A couple plans to pay for the child tuition for 4 years starting 18 years from now. The current cost of college is 7,000 and they expect this to rise at 5% a year. They assume they can earn 6% annually. How much must be put aside starrting next year if they plan to make 17 equal payments? I got half way through it…but the end confuses me. Let me know what you think
Ugh, I remember this one. I gave up. I’m betting the CFA will not insert one the Saturday exam.
flobeebhead, thats right but if you did the math out, why cant you just sum up all the payments for the college education (after adjusting for 5% increase) and solve for PV using the 6% discount rate? Yr 18 - 16846.33 yr 19 - 17688.65 yr 20 - 18573.08 yr 21 - 19501.74 Why can you sum all and discount @ 6 % to find PV? Why do they do each one seperate?
there was a question just like this on the mock!
yah I know, but why do they discount each individually and not a lump sum? thats the only part I have trouble with…
If I understand your question correctly, since the price of tuition continues to increase even while she is attending college and you’re paying for it, you must take that into consideration and can’t use a lump sum. I figured these 4 totals as FV’s and then got the PMT for each: Yr 18 - 16846.33 yr 19 - 17688.65 yr 20 - 18573.08 yr 21 - 19501.74 When you figure the PMT for the Yr 18 amount, I believe you need to use N=17 instead of N=18.
Even at N=17 N=4 PMT - 0 FV = 72610 PV - Compute I = 6 PV = 57,513.92 Book says 62,677 at N = 17?
n = 17 pmt = ? pv = 0 i = 6 fv = 16,846 pmt = 597.12 next one: n = 18 pmt = ? pv = 0 i = 6 fv = 17,688.65 pmt = 572.34 I did that for all 4 then added all payments. Maybe there’s an easier way…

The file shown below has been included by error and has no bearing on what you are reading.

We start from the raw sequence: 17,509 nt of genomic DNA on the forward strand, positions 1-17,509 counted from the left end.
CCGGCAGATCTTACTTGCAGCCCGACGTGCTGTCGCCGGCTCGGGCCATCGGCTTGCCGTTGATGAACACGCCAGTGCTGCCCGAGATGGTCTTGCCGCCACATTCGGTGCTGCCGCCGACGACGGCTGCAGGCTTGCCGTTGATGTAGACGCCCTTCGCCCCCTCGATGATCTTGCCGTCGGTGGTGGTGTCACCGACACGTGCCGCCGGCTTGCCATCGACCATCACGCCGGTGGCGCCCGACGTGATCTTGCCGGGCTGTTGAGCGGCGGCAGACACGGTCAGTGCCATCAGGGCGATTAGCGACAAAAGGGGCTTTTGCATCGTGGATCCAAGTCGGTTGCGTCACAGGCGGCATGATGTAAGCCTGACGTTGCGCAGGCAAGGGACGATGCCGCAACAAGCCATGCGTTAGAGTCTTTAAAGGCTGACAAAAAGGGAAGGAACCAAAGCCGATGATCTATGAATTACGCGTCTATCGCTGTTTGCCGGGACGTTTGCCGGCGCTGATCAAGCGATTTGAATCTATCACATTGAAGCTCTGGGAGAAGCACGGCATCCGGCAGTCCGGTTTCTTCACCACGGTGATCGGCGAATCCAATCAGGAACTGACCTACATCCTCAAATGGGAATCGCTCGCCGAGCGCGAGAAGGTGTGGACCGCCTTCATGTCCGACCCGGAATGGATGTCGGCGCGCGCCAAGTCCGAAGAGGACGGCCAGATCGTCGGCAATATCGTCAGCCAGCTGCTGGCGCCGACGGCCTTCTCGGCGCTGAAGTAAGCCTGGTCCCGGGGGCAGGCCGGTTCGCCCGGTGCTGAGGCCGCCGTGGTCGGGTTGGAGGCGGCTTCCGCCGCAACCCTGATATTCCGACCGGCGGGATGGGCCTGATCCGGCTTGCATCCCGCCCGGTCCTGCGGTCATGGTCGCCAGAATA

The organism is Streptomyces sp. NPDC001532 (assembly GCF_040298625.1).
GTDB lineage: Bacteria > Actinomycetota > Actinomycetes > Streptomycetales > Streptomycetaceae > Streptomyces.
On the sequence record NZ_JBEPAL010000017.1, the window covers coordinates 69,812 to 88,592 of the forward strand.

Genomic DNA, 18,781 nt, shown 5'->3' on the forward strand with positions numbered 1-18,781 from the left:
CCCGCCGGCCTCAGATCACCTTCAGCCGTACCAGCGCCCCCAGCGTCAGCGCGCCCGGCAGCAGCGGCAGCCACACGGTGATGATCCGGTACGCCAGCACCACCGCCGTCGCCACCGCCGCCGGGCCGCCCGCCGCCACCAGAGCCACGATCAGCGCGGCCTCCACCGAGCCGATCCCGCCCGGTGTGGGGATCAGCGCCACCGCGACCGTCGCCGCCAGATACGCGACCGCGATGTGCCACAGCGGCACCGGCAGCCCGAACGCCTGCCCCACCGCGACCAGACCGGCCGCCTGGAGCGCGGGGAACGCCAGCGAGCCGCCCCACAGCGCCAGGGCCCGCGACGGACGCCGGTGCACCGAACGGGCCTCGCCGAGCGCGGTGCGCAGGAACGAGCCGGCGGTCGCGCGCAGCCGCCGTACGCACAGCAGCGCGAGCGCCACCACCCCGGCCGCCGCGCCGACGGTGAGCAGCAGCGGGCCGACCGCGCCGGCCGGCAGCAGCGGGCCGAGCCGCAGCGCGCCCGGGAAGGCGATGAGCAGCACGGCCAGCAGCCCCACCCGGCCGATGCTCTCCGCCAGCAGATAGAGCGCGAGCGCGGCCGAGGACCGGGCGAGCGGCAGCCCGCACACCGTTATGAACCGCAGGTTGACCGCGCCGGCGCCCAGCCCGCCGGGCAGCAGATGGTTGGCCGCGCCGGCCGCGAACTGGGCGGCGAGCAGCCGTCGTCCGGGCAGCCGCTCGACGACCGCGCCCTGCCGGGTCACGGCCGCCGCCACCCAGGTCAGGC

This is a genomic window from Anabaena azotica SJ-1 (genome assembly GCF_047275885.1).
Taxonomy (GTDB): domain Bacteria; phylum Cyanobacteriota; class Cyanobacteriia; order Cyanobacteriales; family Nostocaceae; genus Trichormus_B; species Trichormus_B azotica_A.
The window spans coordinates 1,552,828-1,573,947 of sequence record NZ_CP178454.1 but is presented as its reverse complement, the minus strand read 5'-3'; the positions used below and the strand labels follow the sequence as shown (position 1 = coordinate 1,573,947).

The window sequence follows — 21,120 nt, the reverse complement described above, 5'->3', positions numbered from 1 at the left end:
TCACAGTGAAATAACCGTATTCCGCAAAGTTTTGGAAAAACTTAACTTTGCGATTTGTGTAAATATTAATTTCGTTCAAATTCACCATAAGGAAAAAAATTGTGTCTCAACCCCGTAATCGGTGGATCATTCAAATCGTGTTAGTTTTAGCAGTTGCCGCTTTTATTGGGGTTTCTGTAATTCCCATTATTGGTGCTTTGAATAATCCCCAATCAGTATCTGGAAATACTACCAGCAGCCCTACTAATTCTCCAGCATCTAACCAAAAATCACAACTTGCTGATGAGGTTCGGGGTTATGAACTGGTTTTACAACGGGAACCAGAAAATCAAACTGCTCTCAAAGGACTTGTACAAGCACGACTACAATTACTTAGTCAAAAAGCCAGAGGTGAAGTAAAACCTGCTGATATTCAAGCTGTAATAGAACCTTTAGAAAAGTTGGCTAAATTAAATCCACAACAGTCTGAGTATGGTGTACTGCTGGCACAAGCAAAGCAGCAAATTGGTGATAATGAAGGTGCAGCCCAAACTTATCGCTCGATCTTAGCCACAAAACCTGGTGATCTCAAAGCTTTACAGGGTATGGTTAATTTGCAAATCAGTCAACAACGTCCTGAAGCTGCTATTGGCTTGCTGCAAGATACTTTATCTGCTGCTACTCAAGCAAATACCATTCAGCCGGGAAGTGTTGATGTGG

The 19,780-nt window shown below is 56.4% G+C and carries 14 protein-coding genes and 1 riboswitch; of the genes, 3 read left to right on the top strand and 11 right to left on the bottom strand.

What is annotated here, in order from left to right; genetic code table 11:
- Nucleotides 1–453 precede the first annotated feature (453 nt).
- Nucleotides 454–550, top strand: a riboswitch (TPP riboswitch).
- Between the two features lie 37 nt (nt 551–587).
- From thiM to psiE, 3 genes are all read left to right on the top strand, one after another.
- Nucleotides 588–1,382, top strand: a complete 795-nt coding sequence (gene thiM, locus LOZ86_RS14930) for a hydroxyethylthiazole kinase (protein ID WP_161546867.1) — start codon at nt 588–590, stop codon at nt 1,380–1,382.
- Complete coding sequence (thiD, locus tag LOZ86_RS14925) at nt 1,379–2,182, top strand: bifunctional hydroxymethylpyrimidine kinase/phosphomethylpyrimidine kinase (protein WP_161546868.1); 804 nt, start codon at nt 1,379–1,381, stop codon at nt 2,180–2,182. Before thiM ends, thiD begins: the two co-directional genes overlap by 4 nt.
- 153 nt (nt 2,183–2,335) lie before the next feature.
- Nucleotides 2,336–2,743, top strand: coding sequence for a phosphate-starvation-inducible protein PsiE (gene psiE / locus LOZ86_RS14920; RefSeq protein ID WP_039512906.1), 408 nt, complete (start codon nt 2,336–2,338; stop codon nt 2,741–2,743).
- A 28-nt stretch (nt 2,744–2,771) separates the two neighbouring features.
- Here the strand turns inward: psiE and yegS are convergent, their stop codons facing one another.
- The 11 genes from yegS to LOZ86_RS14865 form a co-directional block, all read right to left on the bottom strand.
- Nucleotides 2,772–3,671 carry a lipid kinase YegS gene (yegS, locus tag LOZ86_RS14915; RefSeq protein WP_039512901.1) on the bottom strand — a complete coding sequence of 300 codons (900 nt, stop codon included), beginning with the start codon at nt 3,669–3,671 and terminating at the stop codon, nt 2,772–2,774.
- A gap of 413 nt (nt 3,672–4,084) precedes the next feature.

beingthatguy Wrote: ------------------------------------------------------- > flobeebhead, thats right but if you did the math > out, why cant you just sum up all the payments for > the college education (after adjusting for 5% > increase) and solve for PV using the 6% discount > rate? > > Yr 18 - 16846.33 > yr 19 - 17688.65 > yr 20 - 18573.08 > yr 21 - 19501.74 > > Why can you sum all and discount @ 6 % to find PV? > Why do they do each one seperate? Hi Broken, you need to do each one separate because of the compounding of the balance that is still in the account after they make the first tuition payment. (it is still earning interest). in addition, the cost of the tuition is still going up 5% after the first payment is due. hope that helps, or i might not be understanding your question…
Hey guys, i’m getting pmt = $2221.58 PV of tuition costs 18 years from now = 62 677.11 using the growing annuity formula then FV = 62677.11 PV = 0 N=17 I/Y = 6 PMT = 2221.58 are the discrepencies in the answers due to rounding?
I kept getting 2221 yesterday as well and couldnt figure out where i was going wrong…
puf…I got it…2224.9 but took long time and got confused at whether 62,670 was at 18 or 17pd. Realized that end-mode would bring that amt to 17th pd. Then again not sure if the payments would end at 16 or 17… however, used 17 and got the answer.